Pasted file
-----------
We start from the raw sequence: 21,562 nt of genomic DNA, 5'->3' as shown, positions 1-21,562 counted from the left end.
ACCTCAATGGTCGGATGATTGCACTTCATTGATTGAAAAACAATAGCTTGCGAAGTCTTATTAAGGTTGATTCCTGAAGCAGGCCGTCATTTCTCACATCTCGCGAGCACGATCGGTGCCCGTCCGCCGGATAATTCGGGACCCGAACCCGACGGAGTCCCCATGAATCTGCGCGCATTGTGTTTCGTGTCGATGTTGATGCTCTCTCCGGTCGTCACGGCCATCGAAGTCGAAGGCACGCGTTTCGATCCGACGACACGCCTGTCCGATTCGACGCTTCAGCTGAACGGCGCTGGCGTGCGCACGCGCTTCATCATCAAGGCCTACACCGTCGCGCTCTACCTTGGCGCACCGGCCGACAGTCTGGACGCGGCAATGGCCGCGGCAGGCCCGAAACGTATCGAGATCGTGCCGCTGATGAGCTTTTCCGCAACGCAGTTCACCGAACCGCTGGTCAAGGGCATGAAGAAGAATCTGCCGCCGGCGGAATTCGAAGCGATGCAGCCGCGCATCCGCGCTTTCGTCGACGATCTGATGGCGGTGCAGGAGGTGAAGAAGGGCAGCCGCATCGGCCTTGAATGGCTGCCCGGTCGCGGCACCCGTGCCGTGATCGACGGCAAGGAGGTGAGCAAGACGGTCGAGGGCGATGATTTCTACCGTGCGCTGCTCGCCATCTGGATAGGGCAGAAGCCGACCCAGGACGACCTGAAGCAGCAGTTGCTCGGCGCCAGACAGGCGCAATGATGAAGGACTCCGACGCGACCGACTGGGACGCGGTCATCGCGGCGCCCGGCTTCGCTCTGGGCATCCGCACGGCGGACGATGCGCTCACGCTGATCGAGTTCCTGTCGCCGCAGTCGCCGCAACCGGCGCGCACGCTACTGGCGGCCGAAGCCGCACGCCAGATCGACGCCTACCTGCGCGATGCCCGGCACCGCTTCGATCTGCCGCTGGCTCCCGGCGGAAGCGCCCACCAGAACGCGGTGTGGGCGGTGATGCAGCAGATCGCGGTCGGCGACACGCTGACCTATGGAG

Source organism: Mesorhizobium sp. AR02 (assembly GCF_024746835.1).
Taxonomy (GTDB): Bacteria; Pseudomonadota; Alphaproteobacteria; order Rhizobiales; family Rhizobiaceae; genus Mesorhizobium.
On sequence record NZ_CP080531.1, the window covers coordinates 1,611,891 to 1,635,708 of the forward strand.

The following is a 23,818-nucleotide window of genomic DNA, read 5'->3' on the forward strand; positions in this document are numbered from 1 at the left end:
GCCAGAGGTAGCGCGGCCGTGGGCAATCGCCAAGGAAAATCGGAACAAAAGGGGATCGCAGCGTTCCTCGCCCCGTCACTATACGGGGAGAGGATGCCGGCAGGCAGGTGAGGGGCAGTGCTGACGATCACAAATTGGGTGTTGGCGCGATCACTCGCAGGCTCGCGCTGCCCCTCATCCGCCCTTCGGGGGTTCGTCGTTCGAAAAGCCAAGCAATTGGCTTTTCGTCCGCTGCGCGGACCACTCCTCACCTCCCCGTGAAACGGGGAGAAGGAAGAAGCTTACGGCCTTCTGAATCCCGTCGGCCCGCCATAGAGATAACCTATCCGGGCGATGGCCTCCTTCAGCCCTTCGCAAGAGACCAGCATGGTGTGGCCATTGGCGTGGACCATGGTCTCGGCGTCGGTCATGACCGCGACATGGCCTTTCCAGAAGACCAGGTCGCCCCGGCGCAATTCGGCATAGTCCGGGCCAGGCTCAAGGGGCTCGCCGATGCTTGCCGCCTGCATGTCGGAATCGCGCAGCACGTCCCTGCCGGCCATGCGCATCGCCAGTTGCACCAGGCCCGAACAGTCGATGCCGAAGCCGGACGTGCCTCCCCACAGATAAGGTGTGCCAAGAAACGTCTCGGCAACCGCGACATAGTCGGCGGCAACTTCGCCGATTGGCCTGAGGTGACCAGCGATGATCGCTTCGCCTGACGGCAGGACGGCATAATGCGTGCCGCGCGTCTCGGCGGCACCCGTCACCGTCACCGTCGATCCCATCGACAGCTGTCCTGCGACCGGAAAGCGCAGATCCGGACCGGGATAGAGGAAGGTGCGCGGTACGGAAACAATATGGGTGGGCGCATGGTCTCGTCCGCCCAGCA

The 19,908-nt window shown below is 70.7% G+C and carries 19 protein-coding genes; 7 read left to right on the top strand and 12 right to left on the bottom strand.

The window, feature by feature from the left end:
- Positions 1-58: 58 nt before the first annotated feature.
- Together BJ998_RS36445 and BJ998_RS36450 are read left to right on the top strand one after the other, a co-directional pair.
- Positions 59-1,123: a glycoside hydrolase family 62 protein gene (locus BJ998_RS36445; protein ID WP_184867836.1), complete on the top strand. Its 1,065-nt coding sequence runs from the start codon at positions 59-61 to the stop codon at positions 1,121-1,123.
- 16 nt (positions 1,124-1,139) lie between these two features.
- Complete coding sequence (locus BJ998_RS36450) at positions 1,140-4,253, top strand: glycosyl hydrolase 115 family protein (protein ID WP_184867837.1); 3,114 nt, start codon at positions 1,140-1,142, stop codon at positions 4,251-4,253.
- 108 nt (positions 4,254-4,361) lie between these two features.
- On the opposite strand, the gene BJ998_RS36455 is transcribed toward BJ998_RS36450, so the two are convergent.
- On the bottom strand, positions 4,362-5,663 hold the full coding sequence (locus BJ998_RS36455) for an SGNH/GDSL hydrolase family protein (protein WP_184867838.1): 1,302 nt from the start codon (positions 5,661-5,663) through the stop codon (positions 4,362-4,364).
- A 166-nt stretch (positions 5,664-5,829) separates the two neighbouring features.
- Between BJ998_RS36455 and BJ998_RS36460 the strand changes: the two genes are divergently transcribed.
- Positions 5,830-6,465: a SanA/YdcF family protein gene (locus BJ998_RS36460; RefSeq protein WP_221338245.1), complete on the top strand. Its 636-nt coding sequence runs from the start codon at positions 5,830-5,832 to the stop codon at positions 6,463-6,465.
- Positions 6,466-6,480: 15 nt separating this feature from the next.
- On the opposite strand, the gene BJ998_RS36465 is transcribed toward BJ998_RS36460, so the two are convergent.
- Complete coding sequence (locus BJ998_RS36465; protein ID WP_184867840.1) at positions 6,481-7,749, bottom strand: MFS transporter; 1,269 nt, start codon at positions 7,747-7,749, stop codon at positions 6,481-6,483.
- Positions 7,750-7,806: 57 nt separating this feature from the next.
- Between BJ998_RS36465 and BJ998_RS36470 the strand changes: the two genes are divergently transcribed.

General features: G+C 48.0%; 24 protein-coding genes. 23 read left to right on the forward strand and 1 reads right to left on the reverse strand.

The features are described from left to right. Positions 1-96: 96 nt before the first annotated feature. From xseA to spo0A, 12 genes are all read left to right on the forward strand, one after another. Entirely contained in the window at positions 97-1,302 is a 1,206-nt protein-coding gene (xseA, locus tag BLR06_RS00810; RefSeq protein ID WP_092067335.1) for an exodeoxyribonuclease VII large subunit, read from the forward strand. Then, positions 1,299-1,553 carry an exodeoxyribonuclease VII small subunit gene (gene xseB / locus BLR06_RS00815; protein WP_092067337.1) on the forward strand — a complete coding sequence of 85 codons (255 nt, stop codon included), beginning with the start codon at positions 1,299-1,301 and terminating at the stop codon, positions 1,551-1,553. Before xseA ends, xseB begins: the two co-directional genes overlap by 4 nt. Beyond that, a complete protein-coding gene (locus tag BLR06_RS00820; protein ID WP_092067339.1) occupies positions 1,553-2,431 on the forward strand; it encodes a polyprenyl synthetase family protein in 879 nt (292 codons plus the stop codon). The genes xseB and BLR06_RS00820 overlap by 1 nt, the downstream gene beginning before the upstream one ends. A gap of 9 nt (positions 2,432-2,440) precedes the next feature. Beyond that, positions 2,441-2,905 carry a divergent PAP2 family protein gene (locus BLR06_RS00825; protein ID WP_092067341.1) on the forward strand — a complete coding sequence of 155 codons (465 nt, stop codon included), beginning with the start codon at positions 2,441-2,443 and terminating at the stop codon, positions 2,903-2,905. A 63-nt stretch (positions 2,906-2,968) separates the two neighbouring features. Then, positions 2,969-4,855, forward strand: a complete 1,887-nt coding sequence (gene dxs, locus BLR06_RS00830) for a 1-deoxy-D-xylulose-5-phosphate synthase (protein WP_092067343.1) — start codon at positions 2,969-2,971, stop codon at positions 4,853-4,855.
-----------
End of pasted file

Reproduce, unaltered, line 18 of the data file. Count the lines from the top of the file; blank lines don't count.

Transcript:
- A 166-nt stretch (positions 5,664-5,829) separates the two neighbouring features.